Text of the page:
Government officials say they want the benchmark Nikkei 225 index at 18,000 by the end of the business year to stop banks and insurers from posting valuation losses on their equity holdings. The index fell 1.35 per cent last week to close at 16,830.47.
On Friday, stocks rose for a second day as public pension funds bought shares in an effort to boost the index. "When the government buys high- priced stocks like Sony it has a big impact because of the weighting on the index," said Yoshio Inamura, manager at Tokyo-Mitsubishi Asset Management.
Stocks also rose after Eisuke Sakakibara, vice finance minister for international affairs, said the government was "prepared to take decisive measures" to support the yen, which fell to a two-month low against the dollar.
Speculation that authorities would sell dollars sent the US currency as low as 128.95 yen, from 131.33 yen, easing concern that foreign investors might liquidate their Japanese equities because a cheap yen pinches their returns. "Signs that the government is going to put its foot down gave the market reassurance," said Tomohiko Yohena, a deputy manager at Izumi Securities.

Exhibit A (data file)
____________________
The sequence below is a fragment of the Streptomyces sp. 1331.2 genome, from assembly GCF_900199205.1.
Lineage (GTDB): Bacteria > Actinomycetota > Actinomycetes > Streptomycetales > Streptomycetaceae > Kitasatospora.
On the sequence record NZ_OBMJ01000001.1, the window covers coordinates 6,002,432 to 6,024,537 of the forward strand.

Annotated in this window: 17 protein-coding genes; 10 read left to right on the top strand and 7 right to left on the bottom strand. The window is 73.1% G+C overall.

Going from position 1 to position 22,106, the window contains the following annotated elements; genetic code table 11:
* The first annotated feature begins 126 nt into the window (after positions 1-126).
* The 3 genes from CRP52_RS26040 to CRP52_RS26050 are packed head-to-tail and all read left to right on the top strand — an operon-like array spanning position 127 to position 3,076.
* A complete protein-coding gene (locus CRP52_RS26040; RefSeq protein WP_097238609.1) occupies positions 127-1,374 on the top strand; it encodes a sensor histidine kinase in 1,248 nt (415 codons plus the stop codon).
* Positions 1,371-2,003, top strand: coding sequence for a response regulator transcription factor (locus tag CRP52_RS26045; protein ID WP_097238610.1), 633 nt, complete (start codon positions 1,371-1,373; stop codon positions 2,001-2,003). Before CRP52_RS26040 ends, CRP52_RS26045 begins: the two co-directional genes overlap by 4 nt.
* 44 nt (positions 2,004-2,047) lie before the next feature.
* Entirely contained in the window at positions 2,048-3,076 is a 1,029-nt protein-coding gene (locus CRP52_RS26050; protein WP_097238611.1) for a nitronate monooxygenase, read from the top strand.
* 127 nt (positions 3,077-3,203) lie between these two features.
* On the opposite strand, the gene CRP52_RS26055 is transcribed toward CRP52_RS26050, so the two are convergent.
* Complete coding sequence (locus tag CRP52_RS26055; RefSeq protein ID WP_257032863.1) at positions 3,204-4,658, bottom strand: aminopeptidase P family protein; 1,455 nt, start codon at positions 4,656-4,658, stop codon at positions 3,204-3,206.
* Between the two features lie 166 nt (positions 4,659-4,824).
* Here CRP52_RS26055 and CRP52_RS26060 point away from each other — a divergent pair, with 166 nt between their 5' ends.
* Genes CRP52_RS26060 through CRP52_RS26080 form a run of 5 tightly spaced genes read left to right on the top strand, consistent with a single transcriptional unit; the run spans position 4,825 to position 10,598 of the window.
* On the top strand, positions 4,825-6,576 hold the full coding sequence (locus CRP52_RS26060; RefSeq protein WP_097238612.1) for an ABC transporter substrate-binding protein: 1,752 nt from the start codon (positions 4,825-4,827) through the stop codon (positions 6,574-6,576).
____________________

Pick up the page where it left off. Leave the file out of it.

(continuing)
Bonds have rallied since late January on a dim economic outlook, driving the benchmark yield down about 30 basis points and raising the possibility that new 10-year bonds may bear a record-low 1.8 per cent coupon.
Speculation that the ruling party may propose income tax cuts could hold off buying, some investors said. "If the package of measures does include cuts, then that will hurt bonds," said Shinichi Fukuda, a fund manager at Sumitomo Life Insurance Asset Management. Premier Ryutaro Hashimoto said last week the government will be flexible in its drive to cut its budget deficit.
While many economists call for more spending to revive the economy, some bond investors are starting to worry about growing deficits, which could lead to more new issues and a dampening of demand. What's more, larger deficits could damage Japan's credibility and raise "sell Japan" concerns - the selling of stocks, the yen and bonds - said Yoshiichi Taguchi, portfolio manager at Tokyo Marine Asset Management. "That's scary," he said.Reuse content